Old 2 weeks ago
  #24
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1 Review written
🎧 10 years
Communications about what is possible and the pros and cons of any of those situations are all important. And even after you have had a hard and fast agreement on what can be expected vis-a-vis what you can do with budget and time constrains, you will still get blamed when things don't turn out like the fertile mind of production thinks they should.

D.
Old 2 weeks ago
  #25
Gear Guru
 
Thomas W. Bethe's Avatar
 
1 Review written
🎧 15 years
Best of luck to the OP. These types of productions can be a fun learning experience or can be a nightmare.

I did a production of a live concert in a large auditorium. We were doing both the audio recording and the video. I had two very inexperienced interns working with me. They did the video shoot and I did the recording. We have recorded in this auditorium on numerous occasions. This was supposed to be a normal recording setup but due to some "video projection problems" we could not setup in our usual place. The director of the children's choir informed us after we arrived that at one point in the show all the lights would be turned off on stage for the video projection. So the only source of illumination was the red "Exit Signs" She also did not like my stereo microphone "sticking up in the middle of the projection" and said it look "phallic". Not much I could do so we recorded the show and the audio came off well but of course the video was "noisy". The director was not pleased. She invited me to her house and showed me some video she had shot of her children playing in the back yard in full sunlight. She then showed me my video and said it was not done to "professional standards". When I tried to explain that there was less than one foot candle of illumination in the auditorium she said "well you should have done something differently". Shortly there after I stopped doing the recordings for her. I will always "take the blame" if I screw up but in this case I did nothing wrong. The OP may face the same problems...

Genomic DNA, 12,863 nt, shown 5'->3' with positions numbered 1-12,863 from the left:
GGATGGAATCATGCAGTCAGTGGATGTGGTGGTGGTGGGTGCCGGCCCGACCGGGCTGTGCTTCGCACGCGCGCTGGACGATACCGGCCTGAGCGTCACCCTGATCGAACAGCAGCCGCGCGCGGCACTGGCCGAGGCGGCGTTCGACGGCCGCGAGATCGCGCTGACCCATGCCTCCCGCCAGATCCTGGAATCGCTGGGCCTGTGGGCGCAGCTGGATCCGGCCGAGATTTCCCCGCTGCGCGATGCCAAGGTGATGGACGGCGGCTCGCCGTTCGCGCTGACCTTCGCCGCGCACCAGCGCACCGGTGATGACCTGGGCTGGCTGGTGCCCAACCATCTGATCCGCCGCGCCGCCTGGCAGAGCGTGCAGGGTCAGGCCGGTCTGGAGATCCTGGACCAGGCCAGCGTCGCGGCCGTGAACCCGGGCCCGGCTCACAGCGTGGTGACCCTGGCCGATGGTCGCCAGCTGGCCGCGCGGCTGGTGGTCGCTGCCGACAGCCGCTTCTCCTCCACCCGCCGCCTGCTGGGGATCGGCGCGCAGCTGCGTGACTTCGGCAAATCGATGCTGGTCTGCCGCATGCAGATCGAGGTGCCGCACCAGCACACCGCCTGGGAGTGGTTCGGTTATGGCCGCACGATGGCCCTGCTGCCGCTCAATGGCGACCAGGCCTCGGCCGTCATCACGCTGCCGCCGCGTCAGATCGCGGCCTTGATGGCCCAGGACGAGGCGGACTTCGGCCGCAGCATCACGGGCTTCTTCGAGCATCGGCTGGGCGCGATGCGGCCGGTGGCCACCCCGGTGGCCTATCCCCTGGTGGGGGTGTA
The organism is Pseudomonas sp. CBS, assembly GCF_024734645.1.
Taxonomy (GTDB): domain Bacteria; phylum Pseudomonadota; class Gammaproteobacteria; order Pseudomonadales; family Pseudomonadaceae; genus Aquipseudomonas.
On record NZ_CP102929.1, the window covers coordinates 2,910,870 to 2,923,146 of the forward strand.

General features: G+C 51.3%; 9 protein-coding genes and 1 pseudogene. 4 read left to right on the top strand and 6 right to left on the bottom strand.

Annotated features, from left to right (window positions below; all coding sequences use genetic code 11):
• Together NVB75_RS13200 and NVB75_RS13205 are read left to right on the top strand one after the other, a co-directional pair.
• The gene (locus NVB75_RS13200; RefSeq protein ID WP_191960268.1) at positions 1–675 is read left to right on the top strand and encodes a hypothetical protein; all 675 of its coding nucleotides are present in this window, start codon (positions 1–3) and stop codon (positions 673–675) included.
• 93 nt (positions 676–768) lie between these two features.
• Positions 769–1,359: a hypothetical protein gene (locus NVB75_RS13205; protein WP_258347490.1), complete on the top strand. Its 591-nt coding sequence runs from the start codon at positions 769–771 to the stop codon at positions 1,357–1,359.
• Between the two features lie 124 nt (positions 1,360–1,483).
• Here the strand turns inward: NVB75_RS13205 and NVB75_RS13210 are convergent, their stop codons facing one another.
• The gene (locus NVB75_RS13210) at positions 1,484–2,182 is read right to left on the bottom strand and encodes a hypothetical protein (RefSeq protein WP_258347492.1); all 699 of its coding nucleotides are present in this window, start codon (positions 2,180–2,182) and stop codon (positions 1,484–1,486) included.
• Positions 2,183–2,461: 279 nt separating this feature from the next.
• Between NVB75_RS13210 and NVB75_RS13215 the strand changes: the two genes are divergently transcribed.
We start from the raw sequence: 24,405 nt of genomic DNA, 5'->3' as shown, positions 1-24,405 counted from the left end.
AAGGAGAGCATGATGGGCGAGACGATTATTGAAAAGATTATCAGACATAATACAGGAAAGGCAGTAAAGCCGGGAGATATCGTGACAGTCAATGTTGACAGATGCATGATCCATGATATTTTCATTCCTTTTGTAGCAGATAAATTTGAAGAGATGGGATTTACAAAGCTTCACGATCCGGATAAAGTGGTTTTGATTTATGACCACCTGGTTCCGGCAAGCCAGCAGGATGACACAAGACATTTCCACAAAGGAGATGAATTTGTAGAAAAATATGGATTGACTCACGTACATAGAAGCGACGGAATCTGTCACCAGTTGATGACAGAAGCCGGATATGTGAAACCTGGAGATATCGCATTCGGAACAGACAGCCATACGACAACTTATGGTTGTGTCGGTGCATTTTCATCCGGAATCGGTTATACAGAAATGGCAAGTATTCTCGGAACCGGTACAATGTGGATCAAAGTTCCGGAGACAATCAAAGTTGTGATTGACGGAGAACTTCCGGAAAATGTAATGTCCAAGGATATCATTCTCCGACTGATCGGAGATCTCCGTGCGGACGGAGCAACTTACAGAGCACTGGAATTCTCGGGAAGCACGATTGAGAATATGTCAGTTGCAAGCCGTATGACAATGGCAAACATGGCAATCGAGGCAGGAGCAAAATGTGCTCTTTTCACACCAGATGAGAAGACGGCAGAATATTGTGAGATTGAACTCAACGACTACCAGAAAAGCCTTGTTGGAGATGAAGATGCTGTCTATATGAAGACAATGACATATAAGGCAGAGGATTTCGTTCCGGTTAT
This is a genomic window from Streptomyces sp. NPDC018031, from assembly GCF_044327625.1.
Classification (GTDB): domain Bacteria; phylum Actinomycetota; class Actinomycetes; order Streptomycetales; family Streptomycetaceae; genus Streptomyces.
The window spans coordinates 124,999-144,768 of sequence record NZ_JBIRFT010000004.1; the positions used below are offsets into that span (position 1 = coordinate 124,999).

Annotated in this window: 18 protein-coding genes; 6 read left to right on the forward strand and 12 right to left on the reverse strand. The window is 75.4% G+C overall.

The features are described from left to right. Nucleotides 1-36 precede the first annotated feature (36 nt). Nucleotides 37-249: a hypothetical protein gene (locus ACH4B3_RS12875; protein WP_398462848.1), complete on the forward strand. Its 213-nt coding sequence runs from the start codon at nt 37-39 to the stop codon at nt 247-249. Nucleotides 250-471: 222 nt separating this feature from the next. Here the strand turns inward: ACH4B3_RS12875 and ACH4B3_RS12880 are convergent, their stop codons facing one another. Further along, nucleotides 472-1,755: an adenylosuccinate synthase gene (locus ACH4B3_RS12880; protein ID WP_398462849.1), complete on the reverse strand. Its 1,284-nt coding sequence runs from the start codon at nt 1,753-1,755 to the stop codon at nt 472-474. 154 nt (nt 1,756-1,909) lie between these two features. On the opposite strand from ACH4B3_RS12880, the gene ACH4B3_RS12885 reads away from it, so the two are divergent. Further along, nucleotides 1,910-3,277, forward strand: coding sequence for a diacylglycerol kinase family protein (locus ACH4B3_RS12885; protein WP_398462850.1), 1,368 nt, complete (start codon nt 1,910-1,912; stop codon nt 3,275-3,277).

FWIW
Old 2 weeks ago
  #26
Lives for gear
 
🎧 10 years
We filmed Pam Jems' Piaff,' a RSC production for BBC2 at Stratford.
We did it all on stage and to playback for the music on a boom.
In the evening the audience arrived and we shot it wide with their reaction.
The intercut stage close ups and the auditorium wides were most convincing.
Roger
Old 2 weeks ago | Show parent
  #27
Lives for gear
 
🎧 15 years
Quote:
Originally Posted by Rolo 46 ➡️
We filmed Pam Jems' Piaff,' a RSC production for BBC2 at Stratford.
We did it all on stage and to playback for the music on a boom.
In the evening the audience arrived and we shot it wide with their reaction.
The intercut stage close ups and the auditorium wides were most convincing.
Roger
Recording singing in a boomy space is a very different task than (highly variable) dramatic dialog recording. You mentioned "stage". The OP is in what is termed a "warehouse", so a much tougher less predictable space. Of course, in my town, people call truly ridiculous spaces a "stage", so who knows?
Old 2 weeks ago
  #28
Lives for gear
 
🎧 10 years
We did a live National Theatre production of Larkrise to Candleford featuring the Albion Band at the Cottleslow Theatre.
We radioed all the participants (this was 79 ish)
They all failed just before , we reverted to stage mice. and a band feed.